Also new this year is the optional Porsche Dynamic Chassis Control system, which features "active anti-roll bars that almost completely offset body roll in turns, improving handling, comfort and active safety on-road while providing enhanced off-pavement traction," the automaker says.

Adaptive headlights are another new feature. They turn slightly in the direction the car is turning, allowing for better forward vision. The system is standard on the Turbo and optional on the other models.

Included on all models is electronic stability control, a safety feature that is becoming standard throughout the SUV realm, and also is being added to many cars, as well. The Cayenne's system, called Porsche Stability Management, brings such new functions as pre-loading of the braking system when needed, trailer stability control, and off-road antilock braking. The vehicle can tow trailers weighing up to 7,716 pounds.

The new Cayennes also come with a rollover sensor that locks the seatbelt latches and deploys the side-curtain air bags if the vehicle begins to roll.

A key option on the Cayenne is the air suspension system (standard on the Turbo), which raises the vehicle to as high as 10.67 inches above the ground for clearing rocks and other obstacles while driving off-road. The regular suspension offers 8.58 inches of ground clearance, which close to that of the base Jeep Wrangler.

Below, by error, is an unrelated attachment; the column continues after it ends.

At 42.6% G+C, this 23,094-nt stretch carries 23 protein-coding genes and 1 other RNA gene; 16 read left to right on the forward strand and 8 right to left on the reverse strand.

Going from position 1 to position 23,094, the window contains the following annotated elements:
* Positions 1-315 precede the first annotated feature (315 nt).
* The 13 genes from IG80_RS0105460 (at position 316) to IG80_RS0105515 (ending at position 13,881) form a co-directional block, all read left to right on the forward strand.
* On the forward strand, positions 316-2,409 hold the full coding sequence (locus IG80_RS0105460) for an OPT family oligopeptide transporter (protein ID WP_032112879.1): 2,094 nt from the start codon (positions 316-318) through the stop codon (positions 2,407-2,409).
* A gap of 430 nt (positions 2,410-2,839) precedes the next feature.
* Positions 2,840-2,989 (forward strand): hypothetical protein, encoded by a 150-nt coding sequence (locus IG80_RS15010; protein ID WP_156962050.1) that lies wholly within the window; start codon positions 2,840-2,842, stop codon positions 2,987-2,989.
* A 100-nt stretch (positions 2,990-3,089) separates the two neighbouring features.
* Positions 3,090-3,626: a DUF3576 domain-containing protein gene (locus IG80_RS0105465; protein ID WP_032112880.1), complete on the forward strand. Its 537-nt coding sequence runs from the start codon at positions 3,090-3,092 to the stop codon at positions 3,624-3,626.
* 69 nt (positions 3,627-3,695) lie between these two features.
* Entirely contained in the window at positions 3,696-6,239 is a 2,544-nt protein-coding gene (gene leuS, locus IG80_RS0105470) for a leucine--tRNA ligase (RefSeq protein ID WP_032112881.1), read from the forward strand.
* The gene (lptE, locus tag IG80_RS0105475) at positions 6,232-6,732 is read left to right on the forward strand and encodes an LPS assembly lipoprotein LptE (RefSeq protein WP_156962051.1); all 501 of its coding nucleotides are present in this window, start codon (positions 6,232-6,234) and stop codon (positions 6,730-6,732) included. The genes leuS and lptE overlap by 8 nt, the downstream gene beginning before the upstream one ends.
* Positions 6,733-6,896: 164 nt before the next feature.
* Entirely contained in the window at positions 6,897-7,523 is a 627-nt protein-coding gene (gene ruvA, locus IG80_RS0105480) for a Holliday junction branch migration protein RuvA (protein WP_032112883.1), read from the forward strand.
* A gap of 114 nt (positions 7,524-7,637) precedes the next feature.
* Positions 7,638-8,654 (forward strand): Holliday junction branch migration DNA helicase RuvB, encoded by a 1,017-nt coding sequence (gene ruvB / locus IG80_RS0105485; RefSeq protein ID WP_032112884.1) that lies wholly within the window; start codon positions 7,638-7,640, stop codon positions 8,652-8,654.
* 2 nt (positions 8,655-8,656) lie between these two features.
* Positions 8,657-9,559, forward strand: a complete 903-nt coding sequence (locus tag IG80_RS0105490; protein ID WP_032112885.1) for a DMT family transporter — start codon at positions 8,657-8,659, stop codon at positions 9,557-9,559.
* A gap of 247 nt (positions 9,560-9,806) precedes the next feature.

That brings us to another dimension of the Cayenne that is quite surprising for a vehicle that drives like other Porsche sports cars on paved highways. Unlike those other Porsches, the Cayenne can go off-road, too.

While it lacks low-range gearing for the most-serious off-roading the Cayenne can tackle most trails - especially when equipped with the air suspension.

The stability management system with its traction-control features help keep the vehicle under control on dirt roads, something I found out while testing it on an off-road course at the Continental proving grounds.

In normal driving, the four-wheel-drive system sends 62 percent of the power to the rear wheels, but the ratio changes automatically if wheel-slipping is detected. Power is sent automatically to the wheels that have the best grip.

Other new features for 2008 include a standard power rear lift gate, optional 21-inch sport wheels, a rail-mounted cargo management system, and XM satellite radio.